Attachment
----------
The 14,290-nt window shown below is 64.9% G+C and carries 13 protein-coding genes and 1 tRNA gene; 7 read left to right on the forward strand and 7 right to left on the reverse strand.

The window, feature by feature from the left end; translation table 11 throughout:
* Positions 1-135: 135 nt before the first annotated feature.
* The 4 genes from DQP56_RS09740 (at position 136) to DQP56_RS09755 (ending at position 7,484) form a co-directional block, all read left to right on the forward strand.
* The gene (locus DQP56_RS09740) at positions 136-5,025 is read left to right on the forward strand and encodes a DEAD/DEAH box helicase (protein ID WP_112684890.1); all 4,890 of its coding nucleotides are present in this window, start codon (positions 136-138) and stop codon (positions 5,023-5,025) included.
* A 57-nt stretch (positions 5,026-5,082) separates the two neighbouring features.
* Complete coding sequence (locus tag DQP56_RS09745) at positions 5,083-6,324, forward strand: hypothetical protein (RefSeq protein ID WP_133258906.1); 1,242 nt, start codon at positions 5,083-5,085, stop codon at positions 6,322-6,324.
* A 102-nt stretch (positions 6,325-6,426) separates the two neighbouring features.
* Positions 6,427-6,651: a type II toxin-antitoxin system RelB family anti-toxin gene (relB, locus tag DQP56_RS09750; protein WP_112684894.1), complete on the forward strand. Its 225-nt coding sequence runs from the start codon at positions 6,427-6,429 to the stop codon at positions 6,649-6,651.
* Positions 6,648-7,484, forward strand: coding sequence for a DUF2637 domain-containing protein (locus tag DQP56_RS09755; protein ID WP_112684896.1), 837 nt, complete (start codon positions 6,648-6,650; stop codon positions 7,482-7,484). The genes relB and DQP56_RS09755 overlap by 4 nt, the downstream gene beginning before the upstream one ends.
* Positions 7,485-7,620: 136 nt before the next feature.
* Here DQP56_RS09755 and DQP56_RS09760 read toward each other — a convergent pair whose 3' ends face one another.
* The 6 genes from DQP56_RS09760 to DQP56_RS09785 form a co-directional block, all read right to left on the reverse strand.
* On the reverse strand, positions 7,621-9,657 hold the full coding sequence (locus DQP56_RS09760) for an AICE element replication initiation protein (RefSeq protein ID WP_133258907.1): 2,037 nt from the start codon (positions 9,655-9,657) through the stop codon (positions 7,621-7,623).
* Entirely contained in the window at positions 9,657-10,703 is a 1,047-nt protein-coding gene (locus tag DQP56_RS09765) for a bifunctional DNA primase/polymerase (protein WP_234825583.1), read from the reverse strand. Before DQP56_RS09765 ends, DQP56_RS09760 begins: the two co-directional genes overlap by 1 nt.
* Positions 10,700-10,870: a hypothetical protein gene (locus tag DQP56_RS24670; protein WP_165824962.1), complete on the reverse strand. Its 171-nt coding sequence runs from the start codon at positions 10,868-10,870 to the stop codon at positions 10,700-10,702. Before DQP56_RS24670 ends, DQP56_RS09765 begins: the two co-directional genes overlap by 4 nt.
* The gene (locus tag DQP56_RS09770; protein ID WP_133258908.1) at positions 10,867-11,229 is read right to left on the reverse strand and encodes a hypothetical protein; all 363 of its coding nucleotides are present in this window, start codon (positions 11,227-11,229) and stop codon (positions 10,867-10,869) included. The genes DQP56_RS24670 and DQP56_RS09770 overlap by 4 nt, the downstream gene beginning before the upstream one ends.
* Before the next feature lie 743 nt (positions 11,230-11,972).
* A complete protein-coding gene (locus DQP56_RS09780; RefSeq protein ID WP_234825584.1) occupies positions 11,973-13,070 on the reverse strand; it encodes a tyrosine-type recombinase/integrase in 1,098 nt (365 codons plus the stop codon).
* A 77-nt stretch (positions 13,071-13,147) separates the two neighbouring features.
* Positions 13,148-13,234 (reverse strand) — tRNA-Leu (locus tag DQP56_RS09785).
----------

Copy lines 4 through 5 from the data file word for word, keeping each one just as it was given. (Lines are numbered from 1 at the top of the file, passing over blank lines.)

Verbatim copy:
* The 4 genes from DQP56_RS09740 (at position 136) to DQP56_RS09755 (ending at position 7,484) form a co-directional block, all read left to right on the forward strand.
* The gene (locus DQP56_RS09740) at positions 136-5,025 is read left to right on the forward strand and encodes a DEAD/DEAH box helicase (protein ID WP_112684890.1); all 4,890 of its coding nucleotides are present in this window, start codon (positions 136-138) and stop codon (positions 5,023-5,025) included.